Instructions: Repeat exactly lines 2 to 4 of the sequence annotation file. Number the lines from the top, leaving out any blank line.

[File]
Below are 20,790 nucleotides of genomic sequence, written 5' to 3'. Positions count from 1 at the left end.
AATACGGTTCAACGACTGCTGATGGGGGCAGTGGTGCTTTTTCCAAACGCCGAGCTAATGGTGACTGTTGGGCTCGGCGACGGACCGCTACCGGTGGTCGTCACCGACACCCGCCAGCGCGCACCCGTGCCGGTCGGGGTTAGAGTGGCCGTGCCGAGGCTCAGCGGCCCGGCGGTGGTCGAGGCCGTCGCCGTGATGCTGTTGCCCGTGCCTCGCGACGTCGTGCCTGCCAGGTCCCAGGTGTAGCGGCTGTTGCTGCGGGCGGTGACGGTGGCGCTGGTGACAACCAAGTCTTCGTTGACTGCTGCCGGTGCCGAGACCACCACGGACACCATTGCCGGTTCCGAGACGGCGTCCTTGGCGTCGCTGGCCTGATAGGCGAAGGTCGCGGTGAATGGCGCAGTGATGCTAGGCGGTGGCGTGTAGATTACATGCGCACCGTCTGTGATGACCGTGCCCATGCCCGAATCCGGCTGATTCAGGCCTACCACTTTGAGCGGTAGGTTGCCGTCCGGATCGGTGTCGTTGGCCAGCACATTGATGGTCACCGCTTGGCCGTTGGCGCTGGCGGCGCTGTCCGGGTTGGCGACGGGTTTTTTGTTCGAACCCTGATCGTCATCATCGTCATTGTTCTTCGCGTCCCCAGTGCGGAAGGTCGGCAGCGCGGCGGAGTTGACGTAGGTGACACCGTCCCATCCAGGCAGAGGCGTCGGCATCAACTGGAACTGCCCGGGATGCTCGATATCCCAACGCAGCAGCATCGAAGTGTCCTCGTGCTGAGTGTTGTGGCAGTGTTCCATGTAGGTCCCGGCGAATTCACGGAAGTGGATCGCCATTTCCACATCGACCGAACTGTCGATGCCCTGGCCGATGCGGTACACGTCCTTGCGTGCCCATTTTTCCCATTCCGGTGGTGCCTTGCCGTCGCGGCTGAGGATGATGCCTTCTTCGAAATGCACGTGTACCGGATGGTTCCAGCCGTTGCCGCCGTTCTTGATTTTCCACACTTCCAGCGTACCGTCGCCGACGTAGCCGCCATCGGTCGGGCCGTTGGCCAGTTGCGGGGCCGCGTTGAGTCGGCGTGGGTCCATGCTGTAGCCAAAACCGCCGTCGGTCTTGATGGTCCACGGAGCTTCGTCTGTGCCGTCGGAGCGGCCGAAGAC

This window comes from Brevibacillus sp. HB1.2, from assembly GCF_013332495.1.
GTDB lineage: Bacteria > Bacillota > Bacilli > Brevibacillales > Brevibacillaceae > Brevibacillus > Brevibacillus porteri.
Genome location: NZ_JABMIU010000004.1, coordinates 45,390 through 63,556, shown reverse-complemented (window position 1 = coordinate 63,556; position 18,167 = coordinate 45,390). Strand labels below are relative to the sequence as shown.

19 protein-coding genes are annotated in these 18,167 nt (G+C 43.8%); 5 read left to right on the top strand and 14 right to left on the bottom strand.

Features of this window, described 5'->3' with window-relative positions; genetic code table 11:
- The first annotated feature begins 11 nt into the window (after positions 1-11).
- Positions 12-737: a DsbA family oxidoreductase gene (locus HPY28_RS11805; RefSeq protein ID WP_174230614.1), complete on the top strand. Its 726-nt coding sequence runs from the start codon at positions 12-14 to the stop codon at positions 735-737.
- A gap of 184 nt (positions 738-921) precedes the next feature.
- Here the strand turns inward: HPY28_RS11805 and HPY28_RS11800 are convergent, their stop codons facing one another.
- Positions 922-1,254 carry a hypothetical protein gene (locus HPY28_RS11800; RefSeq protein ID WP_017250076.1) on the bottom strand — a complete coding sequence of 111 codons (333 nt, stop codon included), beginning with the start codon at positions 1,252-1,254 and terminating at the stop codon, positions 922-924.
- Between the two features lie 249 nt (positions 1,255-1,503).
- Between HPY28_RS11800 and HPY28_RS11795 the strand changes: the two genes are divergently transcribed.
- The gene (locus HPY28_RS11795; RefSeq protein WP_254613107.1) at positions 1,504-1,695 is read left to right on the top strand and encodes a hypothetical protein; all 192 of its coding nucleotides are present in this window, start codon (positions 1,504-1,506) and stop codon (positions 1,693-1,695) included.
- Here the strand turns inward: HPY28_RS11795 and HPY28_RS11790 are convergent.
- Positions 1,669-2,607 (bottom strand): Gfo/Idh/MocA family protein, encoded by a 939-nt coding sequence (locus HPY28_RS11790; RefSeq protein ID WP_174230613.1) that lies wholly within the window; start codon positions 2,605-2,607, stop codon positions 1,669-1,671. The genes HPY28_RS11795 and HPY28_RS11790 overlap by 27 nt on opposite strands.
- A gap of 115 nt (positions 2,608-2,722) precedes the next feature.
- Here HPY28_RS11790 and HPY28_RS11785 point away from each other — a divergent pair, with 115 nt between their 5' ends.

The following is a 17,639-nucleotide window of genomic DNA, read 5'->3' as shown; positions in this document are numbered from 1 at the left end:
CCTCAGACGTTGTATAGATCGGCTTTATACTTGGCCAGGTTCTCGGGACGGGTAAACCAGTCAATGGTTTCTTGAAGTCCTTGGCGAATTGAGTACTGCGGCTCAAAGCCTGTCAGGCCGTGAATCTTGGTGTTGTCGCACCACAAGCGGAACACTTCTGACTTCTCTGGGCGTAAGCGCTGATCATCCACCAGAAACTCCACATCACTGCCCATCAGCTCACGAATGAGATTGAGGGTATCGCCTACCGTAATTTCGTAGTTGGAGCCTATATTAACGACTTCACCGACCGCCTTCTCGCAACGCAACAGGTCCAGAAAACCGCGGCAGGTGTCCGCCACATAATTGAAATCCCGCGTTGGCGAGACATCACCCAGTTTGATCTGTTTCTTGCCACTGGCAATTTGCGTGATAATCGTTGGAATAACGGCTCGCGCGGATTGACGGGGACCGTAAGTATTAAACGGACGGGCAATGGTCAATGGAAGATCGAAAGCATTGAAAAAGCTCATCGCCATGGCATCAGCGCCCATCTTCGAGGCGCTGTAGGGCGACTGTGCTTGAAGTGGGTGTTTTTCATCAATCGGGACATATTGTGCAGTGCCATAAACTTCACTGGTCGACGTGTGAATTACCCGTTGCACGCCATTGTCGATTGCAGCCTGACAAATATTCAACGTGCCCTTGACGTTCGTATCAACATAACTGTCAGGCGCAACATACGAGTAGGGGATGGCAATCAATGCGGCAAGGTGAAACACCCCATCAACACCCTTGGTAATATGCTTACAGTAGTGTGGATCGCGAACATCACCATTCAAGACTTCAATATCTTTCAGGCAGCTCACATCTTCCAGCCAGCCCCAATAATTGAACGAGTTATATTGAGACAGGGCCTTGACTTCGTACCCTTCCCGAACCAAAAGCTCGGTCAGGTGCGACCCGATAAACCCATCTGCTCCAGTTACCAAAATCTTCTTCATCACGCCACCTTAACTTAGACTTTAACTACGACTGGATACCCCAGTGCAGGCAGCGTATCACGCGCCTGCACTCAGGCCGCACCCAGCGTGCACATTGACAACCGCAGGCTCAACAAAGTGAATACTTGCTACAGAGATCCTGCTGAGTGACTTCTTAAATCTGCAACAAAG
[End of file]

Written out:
AATACGGTTCAACGACTGCTGATGGGGGCAGTGGTGCTTTTTCCAAACGCCGAGCTAATGGTGACTGTTGGGCTCGGCGACGGACCGCTACCGGTGGTCGTCACCGACACCCGCCAGCGCGCACCCGTGCCGGTCGGGGTTAGAGTGGCCGTGCCGAGGCTCAGCGGCCCGGCGGTGGTCGAGGCCGTCGCCGTGATGCTGTTGCCCGTGCCTCGCGACGTCGTGCCTGCCAGGTCCCAGGTGTAGCGGCTGTTGCTGCGGGCGGTGACGGTGGCGCTGGTGACAACCAAGTCTTCGTTGACTGCTGCCGGTGCCGAGACCACCACGGACACCATTGCCGGTTCCGAGACGGCGTCCTTGGCGTCGCTGGCCTGATAGGCGAAGGTCGCGGTGAATGGCGCAGTGATGCTAGGCGGTGGCGTGTAGATTACATGCGCACCGTCTGTGATGACCGTGCCCATGCCCGAATCCGGCTGATTCAGGCCTACCACTTTGAGCGGTAGGTTGCCGTCCGGATCGGTGTCGTTGGCCAGCACATTGATGGTCACCGCTTGGCCGTTGGCGCTGGCGGCGCTGTCCGGGTTGGCGACGGGTTTTTTGTTCGAACCCTGATCGTCATCATCGTCATTGTTCTTCGCGTCCCCAGTGCGGAAGGTCGGCAGCGCGGCGGAGTTGACGTAGGTGACACCGTCCCATCCAGGCAGAGGCGTCGGCATCAACTGGAACTGCCCGGGATGCTCGATATCCCAACGCAGCAGCATCGAAGTGTCCTCGTGCTGAGTGTTGTGGCAGTGTTCCATGTAGGTCCCGGCGAATTCACGGAAGTGGATCGCCATTTCCACATCGACCGAACTGTCGATGCCCTGGCCGATGCGGTACACGTCCTTGCGTGCCCATTTTTCCCATTCCGGTGGTGCCTTGCCGTCGCGGCTGAGGATGATGCCTTCTTCGAAATGCACGTGTACCGGATGGTTCCAGCCGTTGCCGCCGTTCTTGATTTTCCACACTTCCAGCGTACCGTCGCCGACGTAGCCGCCATCGGTCGGGCCGTTGGCCAGTTGCGGGGCCGCGTTGAGTCGGCGTGGGTCCATGCTGTAGCCAAAACCGCCGTCGGTCTTGATGGTCCACGGAGCTTCGTCTGTGCCGTCGGAGCGGCCGAAGAC

This window comes from Brevibacillus sp. HB1.2, from assembly GCF_013332495.1.
GTDB lineage: Bacteria > Bacillota > Bacilli > Brevibacillales > Brevibacillaceae > Brevibacillus > Brevibacillus porteri.